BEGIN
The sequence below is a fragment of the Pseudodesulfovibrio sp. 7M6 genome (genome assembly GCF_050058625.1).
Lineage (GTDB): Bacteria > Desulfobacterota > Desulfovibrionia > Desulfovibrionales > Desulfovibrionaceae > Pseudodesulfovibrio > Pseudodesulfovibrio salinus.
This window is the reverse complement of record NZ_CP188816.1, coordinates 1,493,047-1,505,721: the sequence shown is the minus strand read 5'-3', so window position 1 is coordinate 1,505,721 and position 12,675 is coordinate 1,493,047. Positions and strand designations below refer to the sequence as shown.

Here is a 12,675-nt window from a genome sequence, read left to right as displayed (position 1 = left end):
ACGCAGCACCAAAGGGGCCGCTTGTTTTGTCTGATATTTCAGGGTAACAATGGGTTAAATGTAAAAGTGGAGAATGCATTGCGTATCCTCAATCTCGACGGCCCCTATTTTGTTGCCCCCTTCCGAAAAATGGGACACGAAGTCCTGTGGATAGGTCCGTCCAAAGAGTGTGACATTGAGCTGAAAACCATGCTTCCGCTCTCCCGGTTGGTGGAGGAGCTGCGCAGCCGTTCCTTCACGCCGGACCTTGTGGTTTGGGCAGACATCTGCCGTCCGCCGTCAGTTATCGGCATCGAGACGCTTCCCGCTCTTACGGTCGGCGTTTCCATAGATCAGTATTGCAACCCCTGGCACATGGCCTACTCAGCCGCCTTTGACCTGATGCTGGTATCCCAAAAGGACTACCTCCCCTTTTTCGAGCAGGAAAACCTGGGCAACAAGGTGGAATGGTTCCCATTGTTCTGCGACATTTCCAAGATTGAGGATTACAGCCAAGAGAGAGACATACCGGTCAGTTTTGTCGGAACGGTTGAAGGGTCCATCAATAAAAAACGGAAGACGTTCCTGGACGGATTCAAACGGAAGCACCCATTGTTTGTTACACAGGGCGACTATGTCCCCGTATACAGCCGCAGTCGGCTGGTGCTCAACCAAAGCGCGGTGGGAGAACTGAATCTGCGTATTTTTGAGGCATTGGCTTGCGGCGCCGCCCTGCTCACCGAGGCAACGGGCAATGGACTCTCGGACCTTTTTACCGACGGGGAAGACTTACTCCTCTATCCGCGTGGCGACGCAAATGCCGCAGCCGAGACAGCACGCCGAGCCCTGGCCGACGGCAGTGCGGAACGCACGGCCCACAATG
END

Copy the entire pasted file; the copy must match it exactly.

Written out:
The sequence below is a fragment of the Pseudodesulfovibrio sp. 7M6 genome (genome assembly GCF_050058625.1).
Lineage (GTDB): Bacteria > Desulfobacterota > Desulfovibrionia > Desulfovibrionales > Desulfovibrionaceae > Pseudodesulfovibrio > Pseudodesulfovibrio salinus.
This window is the reverse complement of record NZ_CP188816.1, coordinates 1,493,047-1,505,721: the sequence shown is the minus strand read 5'-3', so window position 1 is coordinate 1,505,721 and position 12,675 is coordinate 1,493,047. Positions and strand designations below refer to the sequence as shown.

Here is a 12,675-nt window from a genome sequence, read left to right as displayed (position 1 = left end):
ACGCAGCACCAAAGGGGCCGCTTGTTTTGTCTGATATTTCAGGGTAACAATGGGTTAAATGTAAAAGTGGAGAATGCATTGCGTATCCTCAATCTCGACGGCCCCTATTTTGTTGCCCCCTTCCGAAAAATGGGACACGAAGTCCTGTGGATAGGTCCGTCCAAAGAGTGTGACATTGAGCTGAAAACCATGCTTCCGCTCTCCCGGTTGGTGGAGGAGCTGCGCAGCCGTTCCTTCACGCCGGACCTTGTGGTTTGGGCAGACATCTGCCGTCCGCCGTCAGTTATCGGCATCGAGACGCTTCCCGCTCTTACGGTCGGCGTTTCCATAGATCAGTATTGCAACCCCTGGCACATGGCCTACTCAGCCGCCTTTGACCTGATGCTGGTATCCCAAAAGGACTACCTCCCCTTTTTCGAGCAGGAAAACCTGGGCAACAAGGTGGAATGGTTCCCATTGTTCTGCGACATTTCCAAGATTGAGGATTACAGCCAAGAGAGAGACATACCGGTCAGTTTTGTCGGAACGGTTGAAGGGTCCATCAATAAAAAACGGAAGACGTTCCTGGACGGATTCAAACGGAAGCACCCATTGTTTGTTACACAGGGCGACTATGTCCCCGTATACAGCCGCAGTCGGCTGGTGCTCAACCAAAGCGCGGTGGGAGAACTGAATCTGCGTATTTTTGAGGCATTGGCTTGCGGCGCCGCCCTGCTCACCGAGGCAACGGGCAATGGACTCTCGGACCTTTTTACCGACGGGGAAGACTTACTCCTCTATCCGCGTGGCGACGCAAATGCCGCAGCCGAGACAGCACGCCGAGCCCTGGCCGACGGCAGTGCGGAACGCACGGCCCACAATG